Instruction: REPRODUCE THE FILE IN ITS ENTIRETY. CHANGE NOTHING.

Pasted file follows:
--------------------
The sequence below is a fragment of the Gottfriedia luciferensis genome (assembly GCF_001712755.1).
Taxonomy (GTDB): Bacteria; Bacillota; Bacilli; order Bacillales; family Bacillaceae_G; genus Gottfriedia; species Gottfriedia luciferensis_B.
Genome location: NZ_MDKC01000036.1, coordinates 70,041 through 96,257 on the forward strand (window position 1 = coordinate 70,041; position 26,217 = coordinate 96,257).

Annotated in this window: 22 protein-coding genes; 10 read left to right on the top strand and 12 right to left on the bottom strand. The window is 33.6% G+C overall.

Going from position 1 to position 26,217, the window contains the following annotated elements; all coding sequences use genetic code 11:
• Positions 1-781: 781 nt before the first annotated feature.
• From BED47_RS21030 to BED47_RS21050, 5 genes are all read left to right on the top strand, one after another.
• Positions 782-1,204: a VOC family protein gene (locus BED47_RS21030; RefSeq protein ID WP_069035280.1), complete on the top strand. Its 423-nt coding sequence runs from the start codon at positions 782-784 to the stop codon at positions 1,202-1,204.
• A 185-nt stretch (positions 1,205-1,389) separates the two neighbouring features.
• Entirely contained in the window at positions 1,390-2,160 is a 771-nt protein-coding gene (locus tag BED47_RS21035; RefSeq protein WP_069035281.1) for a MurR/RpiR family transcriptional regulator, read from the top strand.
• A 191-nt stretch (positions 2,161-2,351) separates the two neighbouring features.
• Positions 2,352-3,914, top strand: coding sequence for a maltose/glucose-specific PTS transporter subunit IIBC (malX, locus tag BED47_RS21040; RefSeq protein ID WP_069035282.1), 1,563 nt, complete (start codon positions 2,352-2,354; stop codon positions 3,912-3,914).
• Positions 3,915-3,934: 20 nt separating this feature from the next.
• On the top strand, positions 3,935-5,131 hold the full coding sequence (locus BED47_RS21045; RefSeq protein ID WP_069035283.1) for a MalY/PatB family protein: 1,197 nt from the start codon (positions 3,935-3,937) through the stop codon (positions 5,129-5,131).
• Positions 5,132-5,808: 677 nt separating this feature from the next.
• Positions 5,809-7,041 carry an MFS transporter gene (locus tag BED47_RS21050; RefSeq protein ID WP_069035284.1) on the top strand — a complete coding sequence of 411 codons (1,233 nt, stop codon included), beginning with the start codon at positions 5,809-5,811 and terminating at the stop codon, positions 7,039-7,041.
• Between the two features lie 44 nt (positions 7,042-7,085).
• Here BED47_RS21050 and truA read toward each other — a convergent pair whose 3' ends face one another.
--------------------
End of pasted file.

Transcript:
The sequence below is a fragment of the Gottfriedia luciferensis genome (assembly GCF_001712755.1).
Taxonomy (GTDB): Bacteria; Bacillota; Bacilli; order Bacillales; family Bacillaceae_G; genus Gottfriedia; species Gottfriedia luciferensis_B.
Genome location: NZ_MDKC01000036.1, coordinates 70,041 through 96,257 on the forward strand (window position 1 = coordinate 70,041; position 26,217 = coordinate 96,257).

Annotated in this window: 22 protein-coding genes; 10 read left to right on the top strand and 12 right to left on the bottom strand. The window is 33.6% G+C overall.

Going from position 1 to position 26,217, the window contains the following annotated elements; all coding sequences use genetic code 11:
• Positions 1-781: 781 nt before the first annotated feature.
• From BED47_RS21030 to BED47_RS21050, 5 genes are all read left to right on the top strand, one after another.
• Positions 782-1,204: a VOC family protein gene (locus BED47_RS21030; RefSeq protein ID WP_069035280.1), complete on the top strand. Its 423-nt coding sequence runs from the start codon at positions 782-784 to the stop codon at positions 1,202-1,204.
• A 185-nt stretch (positions 1,205-1,389) separates the two neighbouring features.
• Entirely contained in the window at positions 1,390-2,160 is a 771-nt protein-coding gene (locus tag BED47_RS21035; RefSeq protein WP_069035281.1) for a MurR/RpiR family transcriptional regulator, read from the top strand.
• A 191-nt stretch (positions 2,161-2,351) separates the two neighbouring features.
• Positions 2,352-3,914, top strand: coding sequence for a maltose/glucose-specific PTS transporter subunit IIBC (malX, locus tag BED47_RS21040; RefSeq protein ID WP_069035282.1), 1,563 nt, complete (start codon positions 2,352-2,354; stop codon positions 3,912-3,914).
• Positions 3,915-3,934: 20 nt separating this feature from the next.
• On the top strand, positions 3,935-5,131 hold the full coding sequence (locus BED47_RS21045; RefSeq protein ID WP_069035283.1) for a MalY/PatB family protein: 1,197 nt from the start codon (positions 3,935-3,937) through the stop codon (positions 5,129-5,131).
• Positions 5,132-5,808: 677 nt separating this feature from the next.
• Positions 5,809-7,041 carry an MFS transporter gene (locus tag BED47_RS21050; RefSeq protein ID WP_069035284.1) on the top strand — a complete coding sequence of 411 codons (1,233 nt, stop codon included), beginning with the start codon at positions 5,809-5,811 and terminating at the stop codon, positions 7,039-7,041.
• Between the two features lie 44 nt (positions 7,042-7,085).
• Here BED47_RS21050 and truA read toward each other — a convergent pair whose 3' ends face one another.